TN residents petition for concealed carry for first responders

first responders

The Washington County-Johnson City E.M.S. responds to about 33,000 calls annually. (Photo: Johnson City Press)

A petition is gaining signatures to allow first responders in Tennessee the ability to defend themselves in dangerous situations by carrying concealed weapons.

Jamie Hensley, a paramedic with the Washington County-Johnson City Emergency Medical Services recently told local news station WCYB during an interview that, much like law enforcement, their ultimate goal is to go home at the end of the day.

Hensley said in his almost 30 years of working as a first responder, he has dealt with numerous calls that turned out to be dangerous. He has had knives and guns pulled on him and once was held at gunpoint with fellow paramedics while responding to a call.

Hensley said there is always an “element of risk” that comes with the job, but he also noted he has seen a rise in violence towards first responders in recent years.

“It would be nice if we had some way to defend ourselves as a last ditch effort,” Hensley said.

And a petition currently collecting signatures aims to do just that by allowing first responders to carry concealed handguns.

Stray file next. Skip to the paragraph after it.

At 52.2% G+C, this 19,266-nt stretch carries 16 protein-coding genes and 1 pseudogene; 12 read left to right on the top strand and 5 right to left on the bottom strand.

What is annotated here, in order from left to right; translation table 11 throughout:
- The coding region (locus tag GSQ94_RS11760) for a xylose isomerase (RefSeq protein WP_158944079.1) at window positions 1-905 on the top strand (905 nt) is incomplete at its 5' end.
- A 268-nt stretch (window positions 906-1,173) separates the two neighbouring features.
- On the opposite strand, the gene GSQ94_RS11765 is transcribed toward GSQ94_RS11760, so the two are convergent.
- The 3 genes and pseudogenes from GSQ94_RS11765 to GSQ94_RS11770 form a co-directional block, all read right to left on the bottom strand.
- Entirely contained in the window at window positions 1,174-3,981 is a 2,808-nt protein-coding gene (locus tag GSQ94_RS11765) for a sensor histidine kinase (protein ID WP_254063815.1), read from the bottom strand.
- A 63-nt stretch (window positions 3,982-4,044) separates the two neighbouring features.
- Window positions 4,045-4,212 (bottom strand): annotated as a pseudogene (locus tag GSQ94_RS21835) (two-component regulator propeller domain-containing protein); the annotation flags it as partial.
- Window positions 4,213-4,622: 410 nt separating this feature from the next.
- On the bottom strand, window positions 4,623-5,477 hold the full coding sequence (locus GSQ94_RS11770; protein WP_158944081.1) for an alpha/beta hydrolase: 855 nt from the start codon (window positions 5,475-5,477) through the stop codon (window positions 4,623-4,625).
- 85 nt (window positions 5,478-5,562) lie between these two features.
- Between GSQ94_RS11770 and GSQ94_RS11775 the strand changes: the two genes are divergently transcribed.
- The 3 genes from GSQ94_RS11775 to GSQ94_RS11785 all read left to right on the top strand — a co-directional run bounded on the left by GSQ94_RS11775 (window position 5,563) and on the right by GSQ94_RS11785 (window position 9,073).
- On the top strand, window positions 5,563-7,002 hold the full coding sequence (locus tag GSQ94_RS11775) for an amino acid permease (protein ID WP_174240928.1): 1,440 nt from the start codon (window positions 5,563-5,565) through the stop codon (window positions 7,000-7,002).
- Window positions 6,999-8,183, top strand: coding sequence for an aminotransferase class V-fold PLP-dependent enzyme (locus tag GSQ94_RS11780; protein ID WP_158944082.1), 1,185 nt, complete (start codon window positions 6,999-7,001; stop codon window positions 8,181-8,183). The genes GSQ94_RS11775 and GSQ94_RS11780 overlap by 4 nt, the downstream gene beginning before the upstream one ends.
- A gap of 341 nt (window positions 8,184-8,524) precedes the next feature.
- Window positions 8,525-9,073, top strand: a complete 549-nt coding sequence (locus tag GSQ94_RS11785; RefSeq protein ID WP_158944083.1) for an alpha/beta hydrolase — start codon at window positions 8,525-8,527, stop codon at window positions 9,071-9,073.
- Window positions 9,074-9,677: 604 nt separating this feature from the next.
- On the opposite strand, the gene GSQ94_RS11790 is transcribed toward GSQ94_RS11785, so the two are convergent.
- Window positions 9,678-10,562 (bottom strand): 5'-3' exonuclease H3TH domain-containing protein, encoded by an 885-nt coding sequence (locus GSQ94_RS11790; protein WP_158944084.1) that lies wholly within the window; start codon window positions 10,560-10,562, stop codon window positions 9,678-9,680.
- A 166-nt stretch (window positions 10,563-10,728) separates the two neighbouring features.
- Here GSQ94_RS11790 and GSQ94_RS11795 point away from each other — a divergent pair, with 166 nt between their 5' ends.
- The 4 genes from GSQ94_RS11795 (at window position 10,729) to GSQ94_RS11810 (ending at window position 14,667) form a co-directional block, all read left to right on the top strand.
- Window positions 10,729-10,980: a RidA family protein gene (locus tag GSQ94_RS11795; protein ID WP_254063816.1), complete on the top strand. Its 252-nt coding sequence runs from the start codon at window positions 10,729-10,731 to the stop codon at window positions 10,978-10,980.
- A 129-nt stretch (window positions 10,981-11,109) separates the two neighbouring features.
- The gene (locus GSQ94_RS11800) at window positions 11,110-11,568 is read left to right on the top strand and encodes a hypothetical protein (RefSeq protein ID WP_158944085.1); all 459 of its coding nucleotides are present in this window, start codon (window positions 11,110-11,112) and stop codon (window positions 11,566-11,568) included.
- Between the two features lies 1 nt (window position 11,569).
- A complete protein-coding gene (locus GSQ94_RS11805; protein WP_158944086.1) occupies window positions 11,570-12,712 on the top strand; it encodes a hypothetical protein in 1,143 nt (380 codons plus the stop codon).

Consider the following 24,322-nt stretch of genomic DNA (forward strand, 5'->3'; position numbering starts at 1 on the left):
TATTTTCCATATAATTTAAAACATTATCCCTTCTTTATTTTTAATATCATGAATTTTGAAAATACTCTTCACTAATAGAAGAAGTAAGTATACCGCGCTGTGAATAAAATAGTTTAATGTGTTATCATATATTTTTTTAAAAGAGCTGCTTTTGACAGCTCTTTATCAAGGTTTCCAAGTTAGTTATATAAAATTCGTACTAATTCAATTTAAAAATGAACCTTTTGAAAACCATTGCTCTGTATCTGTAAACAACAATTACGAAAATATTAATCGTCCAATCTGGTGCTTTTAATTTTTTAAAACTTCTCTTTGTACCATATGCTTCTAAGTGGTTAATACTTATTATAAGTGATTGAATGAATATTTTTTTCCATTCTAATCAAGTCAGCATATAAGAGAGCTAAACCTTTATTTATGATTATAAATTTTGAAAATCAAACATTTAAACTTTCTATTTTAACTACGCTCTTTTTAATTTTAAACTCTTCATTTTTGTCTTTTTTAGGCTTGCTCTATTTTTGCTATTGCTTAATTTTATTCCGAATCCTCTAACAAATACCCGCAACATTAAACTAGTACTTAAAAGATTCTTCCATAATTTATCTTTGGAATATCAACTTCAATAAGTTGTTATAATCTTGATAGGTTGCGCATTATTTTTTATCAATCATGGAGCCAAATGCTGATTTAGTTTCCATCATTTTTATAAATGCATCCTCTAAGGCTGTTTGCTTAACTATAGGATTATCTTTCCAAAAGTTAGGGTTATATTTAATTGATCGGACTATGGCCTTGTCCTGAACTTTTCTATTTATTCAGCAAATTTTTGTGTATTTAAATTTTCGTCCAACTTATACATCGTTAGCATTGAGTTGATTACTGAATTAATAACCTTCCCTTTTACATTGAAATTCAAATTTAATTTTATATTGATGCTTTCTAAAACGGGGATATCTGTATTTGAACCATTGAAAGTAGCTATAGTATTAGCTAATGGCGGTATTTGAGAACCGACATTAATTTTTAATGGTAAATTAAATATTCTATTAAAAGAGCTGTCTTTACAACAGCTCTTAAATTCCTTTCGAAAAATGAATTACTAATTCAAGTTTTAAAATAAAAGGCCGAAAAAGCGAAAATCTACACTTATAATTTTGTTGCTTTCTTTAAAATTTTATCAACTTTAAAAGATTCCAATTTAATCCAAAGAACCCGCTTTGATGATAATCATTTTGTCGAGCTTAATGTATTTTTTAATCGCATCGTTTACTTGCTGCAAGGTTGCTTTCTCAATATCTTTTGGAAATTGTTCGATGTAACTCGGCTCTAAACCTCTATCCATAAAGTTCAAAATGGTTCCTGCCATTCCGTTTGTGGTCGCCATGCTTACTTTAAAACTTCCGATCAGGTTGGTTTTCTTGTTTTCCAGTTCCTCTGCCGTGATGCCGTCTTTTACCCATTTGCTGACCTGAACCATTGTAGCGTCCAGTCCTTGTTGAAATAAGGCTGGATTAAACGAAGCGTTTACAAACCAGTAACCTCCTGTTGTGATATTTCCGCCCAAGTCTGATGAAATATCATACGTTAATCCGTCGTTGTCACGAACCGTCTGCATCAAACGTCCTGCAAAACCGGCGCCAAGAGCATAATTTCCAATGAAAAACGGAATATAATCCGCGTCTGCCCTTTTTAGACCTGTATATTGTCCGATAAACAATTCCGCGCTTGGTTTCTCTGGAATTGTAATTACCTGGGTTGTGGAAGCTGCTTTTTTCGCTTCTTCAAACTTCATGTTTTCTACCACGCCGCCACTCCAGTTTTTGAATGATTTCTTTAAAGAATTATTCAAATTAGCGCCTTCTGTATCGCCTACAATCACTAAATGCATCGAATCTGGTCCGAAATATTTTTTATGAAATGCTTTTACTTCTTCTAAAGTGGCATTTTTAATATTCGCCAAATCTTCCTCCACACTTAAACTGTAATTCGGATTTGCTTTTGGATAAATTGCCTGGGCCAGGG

“Due to changing times it is no longer safe for our first responders. We deserve the right to be able to protect ourselves and go home to our family,” reads the petition, which was created by Brandon Gross on Change.org.

Gross goes on to note that he believes concealed carry should not only be legalized, but recommended for first responders as part of a state-approved training with law enforcement.

However, others have concerns about bringing guns into the mix of an already potentially dangerous situation.

“I truly feel that it would increase the potential for violence against our people,” said Brad Gerfin with the Washington County-Johnson City E.M.S.

Gerfin said they have considered other safety measures, such as bullet-proof vests, but noted such an endeavor would cost $200-300 thousand, more than what the budget would allow. Instead, Gerfin said good training is key and should include situational awareness and management of such calls, in addition to training first responders to know when to leave the call.

Still, paramedics like Hensley feel concealed carry, with proper training, is a better option.

In order to be delivered to lawmakers, the petition requires 2,500 signatures and it is currently less than 600 away from meeting that goal.